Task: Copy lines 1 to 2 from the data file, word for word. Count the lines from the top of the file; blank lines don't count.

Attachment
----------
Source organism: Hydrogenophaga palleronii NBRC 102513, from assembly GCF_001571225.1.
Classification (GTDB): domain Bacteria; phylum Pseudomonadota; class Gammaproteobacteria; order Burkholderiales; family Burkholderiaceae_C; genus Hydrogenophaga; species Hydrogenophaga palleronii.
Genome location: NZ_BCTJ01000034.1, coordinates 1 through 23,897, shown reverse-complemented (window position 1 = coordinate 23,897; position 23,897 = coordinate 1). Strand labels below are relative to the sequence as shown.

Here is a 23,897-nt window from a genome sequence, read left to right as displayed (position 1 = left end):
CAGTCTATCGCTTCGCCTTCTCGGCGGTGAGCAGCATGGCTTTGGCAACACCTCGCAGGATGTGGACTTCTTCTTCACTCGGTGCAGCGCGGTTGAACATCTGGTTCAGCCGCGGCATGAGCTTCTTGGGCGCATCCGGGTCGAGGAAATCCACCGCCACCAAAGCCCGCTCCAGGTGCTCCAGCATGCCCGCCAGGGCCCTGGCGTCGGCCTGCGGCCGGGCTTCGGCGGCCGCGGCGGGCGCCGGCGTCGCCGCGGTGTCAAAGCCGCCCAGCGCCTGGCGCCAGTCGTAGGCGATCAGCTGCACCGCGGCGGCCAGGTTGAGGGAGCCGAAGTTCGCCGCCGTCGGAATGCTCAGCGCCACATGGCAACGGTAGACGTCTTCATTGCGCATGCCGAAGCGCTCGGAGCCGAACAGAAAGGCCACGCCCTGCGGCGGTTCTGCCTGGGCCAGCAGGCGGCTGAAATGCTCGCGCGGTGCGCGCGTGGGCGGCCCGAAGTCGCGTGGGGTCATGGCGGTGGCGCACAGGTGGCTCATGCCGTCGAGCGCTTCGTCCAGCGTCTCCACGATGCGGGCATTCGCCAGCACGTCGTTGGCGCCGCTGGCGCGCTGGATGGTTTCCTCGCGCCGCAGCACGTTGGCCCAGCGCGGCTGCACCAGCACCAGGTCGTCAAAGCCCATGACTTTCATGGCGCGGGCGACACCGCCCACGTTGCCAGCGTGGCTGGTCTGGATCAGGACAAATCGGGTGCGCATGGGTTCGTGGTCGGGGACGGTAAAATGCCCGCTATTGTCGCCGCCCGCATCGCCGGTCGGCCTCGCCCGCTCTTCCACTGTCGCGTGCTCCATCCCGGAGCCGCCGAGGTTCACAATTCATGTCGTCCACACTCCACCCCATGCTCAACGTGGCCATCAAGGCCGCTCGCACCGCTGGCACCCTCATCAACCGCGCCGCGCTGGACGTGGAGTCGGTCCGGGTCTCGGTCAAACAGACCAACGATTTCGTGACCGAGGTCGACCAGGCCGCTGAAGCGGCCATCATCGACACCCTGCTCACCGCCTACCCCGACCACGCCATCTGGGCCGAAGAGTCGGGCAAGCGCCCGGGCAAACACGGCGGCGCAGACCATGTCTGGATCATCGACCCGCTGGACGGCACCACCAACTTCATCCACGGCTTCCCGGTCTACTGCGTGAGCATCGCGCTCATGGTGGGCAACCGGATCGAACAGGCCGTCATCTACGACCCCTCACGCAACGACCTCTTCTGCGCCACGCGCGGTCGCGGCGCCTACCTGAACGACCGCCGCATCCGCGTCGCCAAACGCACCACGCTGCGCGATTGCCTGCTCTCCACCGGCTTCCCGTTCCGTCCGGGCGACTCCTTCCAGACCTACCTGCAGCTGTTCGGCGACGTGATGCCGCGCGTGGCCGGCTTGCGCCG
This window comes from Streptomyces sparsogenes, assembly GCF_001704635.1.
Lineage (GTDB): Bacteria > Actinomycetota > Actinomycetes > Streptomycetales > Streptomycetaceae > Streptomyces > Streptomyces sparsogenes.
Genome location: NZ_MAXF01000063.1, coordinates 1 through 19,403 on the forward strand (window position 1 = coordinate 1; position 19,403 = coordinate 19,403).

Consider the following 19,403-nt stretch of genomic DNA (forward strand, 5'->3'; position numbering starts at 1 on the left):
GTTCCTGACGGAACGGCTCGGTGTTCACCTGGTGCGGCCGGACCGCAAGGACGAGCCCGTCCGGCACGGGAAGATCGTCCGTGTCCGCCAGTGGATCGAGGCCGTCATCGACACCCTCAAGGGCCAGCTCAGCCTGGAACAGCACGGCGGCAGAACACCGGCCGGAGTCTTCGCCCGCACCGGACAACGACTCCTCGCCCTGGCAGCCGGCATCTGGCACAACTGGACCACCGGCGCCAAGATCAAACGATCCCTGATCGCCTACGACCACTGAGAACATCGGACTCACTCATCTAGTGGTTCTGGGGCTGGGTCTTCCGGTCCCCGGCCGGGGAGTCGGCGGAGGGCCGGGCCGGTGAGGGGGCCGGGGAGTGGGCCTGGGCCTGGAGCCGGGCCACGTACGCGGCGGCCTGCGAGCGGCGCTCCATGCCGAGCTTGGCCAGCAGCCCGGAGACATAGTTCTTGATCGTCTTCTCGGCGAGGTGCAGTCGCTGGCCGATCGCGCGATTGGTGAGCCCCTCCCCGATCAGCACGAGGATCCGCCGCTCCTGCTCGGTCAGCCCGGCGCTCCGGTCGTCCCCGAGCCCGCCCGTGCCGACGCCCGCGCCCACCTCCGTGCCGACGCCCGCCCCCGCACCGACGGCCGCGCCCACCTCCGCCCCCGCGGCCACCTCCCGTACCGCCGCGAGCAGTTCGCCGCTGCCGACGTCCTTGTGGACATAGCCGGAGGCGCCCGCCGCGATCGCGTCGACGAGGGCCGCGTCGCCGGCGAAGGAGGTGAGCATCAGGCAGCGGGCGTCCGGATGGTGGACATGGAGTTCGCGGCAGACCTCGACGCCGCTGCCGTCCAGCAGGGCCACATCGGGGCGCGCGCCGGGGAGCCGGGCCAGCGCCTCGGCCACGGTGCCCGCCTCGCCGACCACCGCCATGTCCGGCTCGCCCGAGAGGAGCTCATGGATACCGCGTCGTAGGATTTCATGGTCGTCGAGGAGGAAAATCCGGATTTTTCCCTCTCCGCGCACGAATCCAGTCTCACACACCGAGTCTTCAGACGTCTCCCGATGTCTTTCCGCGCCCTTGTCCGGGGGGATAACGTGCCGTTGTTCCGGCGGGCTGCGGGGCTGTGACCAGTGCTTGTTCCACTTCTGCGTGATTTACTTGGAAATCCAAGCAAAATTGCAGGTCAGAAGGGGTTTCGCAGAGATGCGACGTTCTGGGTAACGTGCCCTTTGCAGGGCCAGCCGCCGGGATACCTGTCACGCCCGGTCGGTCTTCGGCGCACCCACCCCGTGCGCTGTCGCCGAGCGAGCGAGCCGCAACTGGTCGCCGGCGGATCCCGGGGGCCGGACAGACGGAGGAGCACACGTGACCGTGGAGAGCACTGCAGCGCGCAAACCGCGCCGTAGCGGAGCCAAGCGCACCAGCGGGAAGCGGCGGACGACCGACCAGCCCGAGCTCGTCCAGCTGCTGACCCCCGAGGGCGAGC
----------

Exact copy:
Source organism: Hydrogenophaga palleronii NBRC 102513, from assembly GCF_001571225.1.
Classification (GTDB): domain Bacteria; phylum Pseudomonadota; class Gammaproteobacteria; order Burkholderiales; family Burkholderiaceae_C; genus Hydrogenophaga; species Hydrogenophaga palleronii.